Creosote is a product obtained in distilling tar. It is an oily, dark liquid, varying in composition according to the quality of the coal from which it is obtained, and containing hydrocarbons of different degrees of volatility and varying antiseptic qualities. Until lately the portions of low specific gravity were considered the best, but experience shows that the lighter portions are volatile and soluble in water, so that the valuable acids may be washed out; a heavy oil, well heated, and with high pressure, gives a better result. The naphthaline is dissolved by the heat, and afterwards fills the pores of the wood and then solidifies.1

"The minute glistening scales generally observable on newly creosoted wood consist of naphthaline, a substance that possesses considerable antiseptic properties; when this substance exists in the liquor in moderate quantities it thickens and confirms its consistency, but when there is a very large proportion ... it makes the liquor too solid." 2

Dr. Tidy's specification for creosote is here summarised.2

1. To be quite liquid at 100° without deposit until the temperature falls to 95°.

2. One-fourth not to distil over in a retort at less temperature than 600°, and this fourth to be heavier than water.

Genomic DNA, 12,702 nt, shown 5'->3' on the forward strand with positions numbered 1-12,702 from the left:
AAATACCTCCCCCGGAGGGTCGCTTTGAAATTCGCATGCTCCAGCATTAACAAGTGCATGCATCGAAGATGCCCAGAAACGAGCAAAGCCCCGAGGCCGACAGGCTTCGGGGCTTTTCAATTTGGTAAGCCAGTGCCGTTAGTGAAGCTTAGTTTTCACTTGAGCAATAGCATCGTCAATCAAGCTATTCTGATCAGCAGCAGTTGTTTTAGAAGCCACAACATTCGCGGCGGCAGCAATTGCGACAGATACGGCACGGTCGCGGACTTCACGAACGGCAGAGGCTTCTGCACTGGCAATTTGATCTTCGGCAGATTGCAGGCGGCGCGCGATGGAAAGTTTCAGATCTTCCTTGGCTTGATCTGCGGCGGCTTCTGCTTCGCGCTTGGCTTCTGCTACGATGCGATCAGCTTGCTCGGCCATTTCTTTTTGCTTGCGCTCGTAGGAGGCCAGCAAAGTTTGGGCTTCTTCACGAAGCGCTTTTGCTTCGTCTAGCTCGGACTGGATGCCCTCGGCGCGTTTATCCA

3. To contain 8 per cent of tar acids by analysis with caustic soda and sulphuric acid.

4. No bone oil or shale oil or any oil not distilled from coal tar.

There are two classes of creosoting oils, known in the trade as London oils and country oils.

"The London oils, which consist of those obtained from the gas tar derived from Newcastle coal, contain a large proportion of naphthaline, and are heavier and thicker than the country oils of the Midland districts, which yield a large proportion of tar acids, as they are called."

Previous to 1863 but little of this thin country oil was used, but since that they became more in demand, under the impression that the tar acids were the most valuable part of the oil. Subsequent experiments have shown, however, that the "so called green oils distilling over at a high temperature formed the best portion of the creosoting liquor, and that the importance of the tar acids had been much overrated."

The specific gravity of creosote depends upon the locality in which it is distilled. The material is sold in casks containing from 36 to 38 gallons each.

1 Dent's Cantor Lectures.

2 R.E. Journal.

Hygeian Eoek Building Composition is a bituminous substance used for keeping damp out of houses.

The walls are built in two thicknesses, with a space of about 1/2 inch or more between them, into which as the wall is carried up the composition is run in a liquid state. Existing walls are made damp-proof by adding a lining of tiles or bricks with the composition between. The material is said not only to keep out damp and vermin, but to add to the strength of the wall. It is sold in bags of 1 cwt., which will cover about 21/2 square yards 1/2 inch thick."1